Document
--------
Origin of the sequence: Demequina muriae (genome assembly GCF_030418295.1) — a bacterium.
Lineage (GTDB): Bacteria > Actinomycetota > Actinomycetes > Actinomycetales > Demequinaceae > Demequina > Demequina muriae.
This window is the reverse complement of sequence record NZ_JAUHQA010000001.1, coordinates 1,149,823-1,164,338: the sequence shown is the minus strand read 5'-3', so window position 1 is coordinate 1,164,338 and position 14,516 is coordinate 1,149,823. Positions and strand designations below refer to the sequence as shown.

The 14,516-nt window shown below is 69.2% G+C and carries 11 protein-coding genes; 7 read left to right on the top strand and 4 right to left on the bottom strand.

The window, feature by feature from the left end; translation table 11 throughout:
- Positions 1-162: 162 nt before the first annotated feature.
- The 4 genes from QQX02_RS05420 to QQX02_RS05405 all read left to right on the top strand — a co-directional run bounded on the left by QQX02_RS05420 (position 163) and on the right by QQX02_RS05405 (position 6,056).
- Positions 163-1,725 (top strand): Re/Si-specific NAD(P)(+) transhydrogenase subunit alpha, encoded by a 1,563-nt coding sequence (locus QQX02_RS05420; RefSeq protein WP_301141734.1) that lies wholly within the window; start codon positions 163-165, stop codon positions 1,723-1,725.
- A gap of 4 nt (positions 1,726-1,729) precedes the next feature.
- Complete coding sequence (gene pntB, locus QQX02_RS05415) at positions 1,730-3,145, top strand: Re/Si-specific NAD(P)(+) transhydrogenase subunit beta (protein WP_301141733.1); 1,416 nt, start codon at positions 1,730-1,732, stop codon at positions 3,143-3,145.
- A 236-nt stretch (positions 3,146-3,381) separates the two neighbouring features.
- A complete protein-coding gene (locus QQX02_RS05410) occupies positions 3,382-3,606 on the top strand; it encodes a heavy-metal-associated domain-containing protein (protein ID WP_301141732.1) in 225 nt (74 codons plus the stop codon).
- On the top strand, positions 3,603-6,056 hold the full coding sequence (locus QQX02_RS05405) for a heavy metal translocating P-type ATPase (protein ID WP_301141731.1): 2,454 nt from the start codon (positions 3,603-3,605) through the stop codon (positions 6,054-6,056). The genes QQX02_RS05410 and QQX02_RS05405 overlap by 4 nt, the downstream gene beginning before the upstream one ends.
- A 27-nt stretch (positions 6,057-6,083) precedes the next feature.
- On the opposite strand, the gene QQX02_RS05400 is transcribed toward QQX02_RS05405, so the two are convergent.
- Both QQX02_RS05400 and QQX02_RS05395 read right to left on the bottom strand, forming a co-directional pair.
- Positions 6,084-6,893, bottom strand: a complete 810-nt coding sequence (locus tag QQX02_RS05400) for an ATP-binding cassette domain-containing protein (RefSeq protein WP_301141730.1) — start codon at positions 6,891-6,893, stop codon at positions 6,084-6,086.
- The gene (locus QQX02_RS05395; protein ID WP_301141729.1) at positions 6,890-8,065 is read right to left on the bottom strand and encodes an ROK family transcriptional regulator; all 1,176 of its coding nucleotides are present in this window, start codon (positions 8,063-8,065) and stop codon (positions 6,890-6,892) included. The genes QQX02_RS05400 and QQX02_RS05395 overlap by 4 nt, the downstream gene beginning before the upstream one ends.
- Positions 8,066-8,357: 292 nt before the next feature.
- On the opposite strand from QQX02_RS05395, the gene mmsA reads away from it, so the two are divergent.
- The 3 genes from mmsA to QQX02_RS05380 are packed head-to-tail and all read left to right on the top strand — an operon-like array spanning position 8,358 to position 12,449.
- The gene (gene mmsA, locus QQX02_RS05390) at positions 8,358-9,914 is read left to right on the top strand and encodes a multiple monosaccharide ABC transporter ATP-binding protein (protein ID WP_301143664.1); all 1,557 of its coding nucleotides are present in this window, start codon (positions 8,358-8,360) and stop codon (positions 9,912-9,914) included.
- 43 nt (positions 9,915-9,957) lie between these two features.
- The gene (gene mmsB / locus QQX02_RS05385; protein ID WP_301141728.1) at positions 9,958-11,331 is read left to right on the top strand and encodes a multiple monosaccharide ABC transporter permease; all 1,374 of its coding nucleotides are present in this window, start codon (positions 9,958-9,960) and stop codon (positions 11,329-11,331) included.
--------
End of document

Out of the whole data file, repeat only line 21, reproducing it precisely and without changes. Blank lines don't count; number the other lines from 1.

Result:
- The 3 genes from mmsA to QQX02_RS05380 are packed head-to-tail and all read left to right on the top strand — an operon-like array spanning position 8,358 to position 12,449.